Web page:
An Attempt at Effective EU Enforcement: Rule of Law Conditionality

An Attempt at Effective EU Enforcement: Rule of Law Conditionality

By Jordan Ziehr

The last decade has seen a number of European Union Member States experience significant democratic backsliding, which has presented a challenge to the EU’s commitment to uphold the rule of law. In Poland, attacks on the independence of the judiciary led to an EU attempt to enforce its requirements that Member States uphold the values of the EU. The Polish legislature passed a number of amendments to the Law on the Constitutional Tribunal, including allowing for the annulment of judicial appointments and requiring a two-thirds majority of the full bench to pass decisions.[1] As a result, in 2017, the European Union triggered Article 7(1) procedure of the Treaty on European Union (TEU), which allows the European Council to determine whether there is a clear risk of a serious breach of European Union values.[2] In Hungary, the government undertook similar measures to Poland, implementing a mechanism designed to install party loyalists on the Constitutional Court and to limit the Court’s independence.[3] In addition, the Hungarian government cracked down on the freedom of the press and stigmatized human rights Non-Governmental Organizations.[4] As was the case with Poland, the European Union triggered Article 7(1) TEU proceedings against Hungary in 2018. However, neither Hungary nor Poland has experienced any suspension of rights as a result of these proceedings.


Under Article 7(1) TEU, for a finding of clear risk of a serious breach by four-fifths of the European Council, they can trigger Article 7(2) TEU, at which point there must be a unanimous vote by the European Council in order to find that a serious and persistent breach of EU values has occurred.[5] Needless to say, these particularly high bars have not been cleared in the proceedings against Hungary and Poland. The Article 7 TEU procedure was once considered to be the EU’s ‘nuclear option’ when it comes to enforcing its membership requirements, but these recent experiences with its implementation have demonstrated its unwieldiness. The process, which emphasizes the building of a constructive dialogue with the Member State being investigated for a breach of EU values, takes too long to get anywhere near achieving results.[6] The longer the process drags on, the more time an authoritarian regime has to consolidate power and enact policies for its own benefit.[7] In addition, the need for unanimity in the Article 7(2) TEU procedure all but ensures that a Member State will never be in found in breach, as it would only take one other Member State who is sympathetic to the regime under investigation to thwart the unanimous vote.[8]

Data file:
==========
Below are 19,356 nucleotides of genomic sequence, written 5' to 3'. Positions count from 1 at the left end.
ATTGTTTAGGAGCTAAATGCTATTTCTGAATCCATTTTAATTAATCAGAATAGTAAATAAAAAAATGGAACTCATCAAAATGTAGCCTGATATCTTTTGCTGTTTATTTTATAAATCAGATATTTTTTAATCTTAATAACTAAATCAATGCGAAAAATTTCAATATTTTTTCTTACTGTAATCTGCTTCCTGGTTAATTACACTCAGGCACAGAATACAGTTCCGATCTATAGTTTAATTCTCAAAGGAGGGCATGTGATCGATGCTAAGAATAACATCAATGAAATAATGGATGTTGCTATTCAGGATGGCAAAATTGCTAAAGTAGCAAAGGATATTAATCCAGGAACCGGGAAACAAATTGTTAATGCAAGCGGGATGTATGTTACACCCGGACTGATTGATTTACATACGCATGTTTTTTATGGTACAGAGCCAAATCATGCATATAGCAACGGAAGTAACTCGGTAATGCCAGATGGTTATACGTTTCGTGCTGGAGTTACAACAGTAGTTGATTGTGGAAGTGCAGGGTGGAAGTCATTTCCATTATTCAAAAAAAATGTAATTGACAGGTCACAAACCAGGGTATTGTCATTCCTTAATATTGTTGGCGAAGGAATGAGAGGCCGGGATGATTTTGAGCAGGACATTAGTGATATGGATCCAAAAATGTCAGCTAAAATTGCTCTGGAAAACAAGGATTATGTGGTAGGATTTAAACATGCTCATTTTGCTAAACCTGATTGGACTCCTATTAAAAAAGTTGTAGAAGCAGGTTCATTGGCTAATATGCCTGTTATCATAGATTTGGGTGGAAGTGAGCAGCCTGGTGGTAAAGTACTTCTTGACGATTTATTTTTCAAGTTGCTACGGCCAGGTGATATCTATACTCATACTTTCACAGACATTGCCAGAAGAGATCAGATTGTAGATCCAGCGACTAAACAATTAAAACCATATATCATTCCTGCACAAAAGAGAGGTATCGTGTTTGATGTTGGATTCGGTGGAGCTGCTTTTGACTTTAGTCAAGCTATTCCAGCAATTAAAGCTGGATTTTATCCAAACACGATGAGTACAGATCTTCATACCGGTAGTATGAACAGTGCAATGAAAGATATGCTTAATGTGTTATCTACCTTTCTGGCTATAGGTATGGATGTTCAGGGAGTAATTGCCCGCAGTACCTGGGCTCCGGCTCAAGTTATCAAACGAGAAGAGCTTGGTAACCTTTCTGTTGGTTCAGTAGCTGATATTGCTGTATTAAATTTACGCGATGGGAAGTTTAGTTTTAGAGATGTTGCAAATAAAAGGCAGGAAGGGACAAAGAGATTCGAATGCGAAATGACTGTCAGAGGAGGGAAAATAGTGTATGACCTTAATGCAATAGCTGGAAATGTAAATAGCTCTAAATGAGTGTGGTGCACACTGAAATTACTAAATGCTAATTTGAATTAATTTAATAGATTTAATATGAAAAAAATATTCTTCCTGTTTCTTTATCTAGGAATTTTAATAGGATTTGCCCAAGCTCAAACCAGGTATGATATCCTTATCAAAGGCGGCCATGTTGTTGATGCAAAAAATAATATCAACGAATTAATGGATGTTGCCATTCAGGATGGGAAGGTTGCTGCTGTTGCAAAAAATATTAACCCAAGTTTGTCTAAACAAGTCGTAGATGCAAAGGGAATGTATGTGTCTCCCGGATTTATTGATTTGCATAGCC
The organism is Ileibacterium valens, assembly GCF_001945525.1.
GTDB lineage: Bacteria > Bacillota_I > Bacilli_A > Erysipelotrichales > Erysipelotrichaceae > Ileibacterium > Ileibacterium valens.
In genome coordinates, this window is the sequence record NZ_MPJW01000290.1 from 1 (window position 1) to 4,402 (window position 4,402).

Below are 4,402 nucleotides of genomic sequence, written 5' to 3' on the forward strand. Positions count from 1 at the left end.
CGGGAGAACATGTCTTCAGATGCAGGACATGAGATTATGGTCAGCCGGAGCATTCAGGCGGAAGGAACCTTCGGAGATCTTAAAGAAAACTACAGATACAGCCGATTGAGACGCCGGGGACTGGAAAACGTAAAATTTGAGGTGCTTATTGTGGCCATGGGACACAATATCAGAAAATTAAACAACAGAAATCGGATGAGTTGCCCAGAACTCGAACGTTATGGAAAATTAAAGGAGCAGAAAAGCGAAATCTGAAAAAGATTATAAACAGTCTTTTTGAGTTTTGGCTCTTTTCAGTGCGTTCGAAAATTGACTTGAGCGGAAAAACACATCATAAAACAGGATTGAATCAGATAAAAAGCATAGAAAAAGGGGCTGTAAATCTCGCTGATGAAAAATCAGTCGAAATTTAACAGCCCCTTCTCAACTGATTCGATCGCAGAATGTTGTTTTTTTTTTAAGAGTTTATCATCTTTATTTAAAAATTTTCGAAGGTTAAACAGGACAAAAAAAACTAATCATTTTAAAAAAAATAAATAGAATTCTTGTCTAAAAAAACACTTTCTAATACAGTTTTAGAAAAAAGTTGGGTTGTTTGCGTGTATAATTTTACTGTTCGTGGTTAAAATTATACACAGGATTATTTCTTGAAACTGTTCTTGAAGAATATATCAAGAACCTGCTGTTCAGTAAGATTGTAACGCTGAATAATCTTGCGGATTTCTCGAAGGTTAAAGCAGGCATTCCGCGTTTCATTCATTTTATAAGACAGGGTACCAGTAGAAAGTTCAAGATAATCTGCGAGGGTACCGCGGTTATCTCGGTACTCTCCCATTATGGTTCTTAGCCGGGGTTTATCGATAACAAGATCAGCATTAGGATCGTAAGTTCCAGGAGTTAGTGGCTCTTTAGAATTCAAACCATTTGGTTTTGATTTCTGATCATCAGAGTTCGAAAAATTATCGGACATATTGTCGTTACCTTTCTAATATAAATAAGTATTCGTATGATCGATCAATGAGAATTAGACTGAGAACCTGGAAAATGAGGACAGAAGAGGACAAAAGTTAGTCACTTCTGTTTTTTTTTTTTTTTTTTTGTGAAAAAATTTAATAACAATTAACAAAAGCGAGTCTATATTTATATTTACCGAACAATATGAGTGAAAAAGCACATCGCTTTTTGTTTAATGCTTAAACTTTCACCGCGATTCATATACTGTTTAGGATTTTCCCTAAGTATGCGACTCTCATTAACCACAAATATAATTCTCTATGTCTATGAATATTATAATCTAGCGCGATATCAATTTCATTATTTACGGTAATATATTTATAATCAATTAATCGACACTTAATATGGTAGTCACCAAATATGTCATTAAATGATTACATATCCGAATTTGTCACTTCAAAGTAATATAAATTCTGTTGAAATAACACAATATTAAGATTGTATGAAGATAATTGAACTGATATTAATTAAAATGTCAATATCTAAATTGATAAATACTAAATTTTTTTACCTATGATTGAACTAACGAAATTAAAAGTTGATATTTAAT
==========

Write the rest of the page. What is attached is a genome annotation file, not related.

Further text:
There have been efforts to strengthen the EU’s ability to uphold the rule of law. In May 2018, the European Commission introduced a plan (the “Conditionality Regulation”), which would allow the EU to condition the disbursement of funds on compliance with EU values regarding the rule of law.[9] Such a measure was originally designed to be triggered by a qualified majority (55 percent) of EU Member States.[10] Considering that Poland and Hungary both rely heavily on EU funds, this measure seemed well-suited to address the issues with enforcement through Article 7 TEU. However, the final version that was passed suffers from many of the same issues as Article 7 TEU. The new Conditionality Regulation first requires the European Court of Justice to rule on the legality of the mechanism before it can be implemented.[11] This delay still allows authoritarian regimes to consolidate power and perpetuate rule of law abuses while the measure is being considered. In addition, the mechanism can only be triggered after funds have been misspent, which significantly hampers its use as a preventative tool.[12] While the new Conditionality Regulation represents an important acknowledgement of the Article 7 TEU failures and an attempt at reform, its shortcomings make more effective enforcement of EU values unlikely. However, the new measure only went into effect at the beginning of 2021, so it remains to be seen how effective it will be in practice.


[1] Martina Coli, Article 7 TEU: From a Dormant Provision to an Active Enforcement Tool?, 10 Perspectives on Federalism E-272, E-286 (2018).

[2] Id. at E-290.

[3] International Federation for Human Rights, Hungary: Democracy Under Threat 1, 4–7  (2016).

[4] Laurent Pech & Kim Lane Scheppele, Illiberalism Within: Rule of Law Backsliding in the EU, 19 Cambridge Y.B. Eur. Legal Stud. 3, 23 (2017).

[5] What is Article 7, the EU’s ‘Nuclear Option’?, Politico (Sep. 12, 2018),

[6] See Laurent Pech & Kim Lane Scheppele, Illiberalism Within: Rule of Law Backsliding in the EU, 19 Cambridge Y.B. Eur. Legal Stud. 3, 27 (2017).

[7] Id.

[8] See Iuliana-Mădălina Larion, Protecting EU Values: A Juridical Look at Article 7 TEU, 25 Lex Et Scientia Int’l. J. 160, 165 (2018).

[9] Lili Bayer & Andrew Gray, Brussels Unveils Battle Plan to Hit ‘Illiberal Democracies’, Politico (May 1, 2018),

[10] Id.

[11] Kim Lane Scheppele, Laurent Pech, & Sébastien Platon, Compromising the Rule of Law While Compromising on the Rule of Law, Verfassungsblog (Dec. 13, 2020),

[12] Id.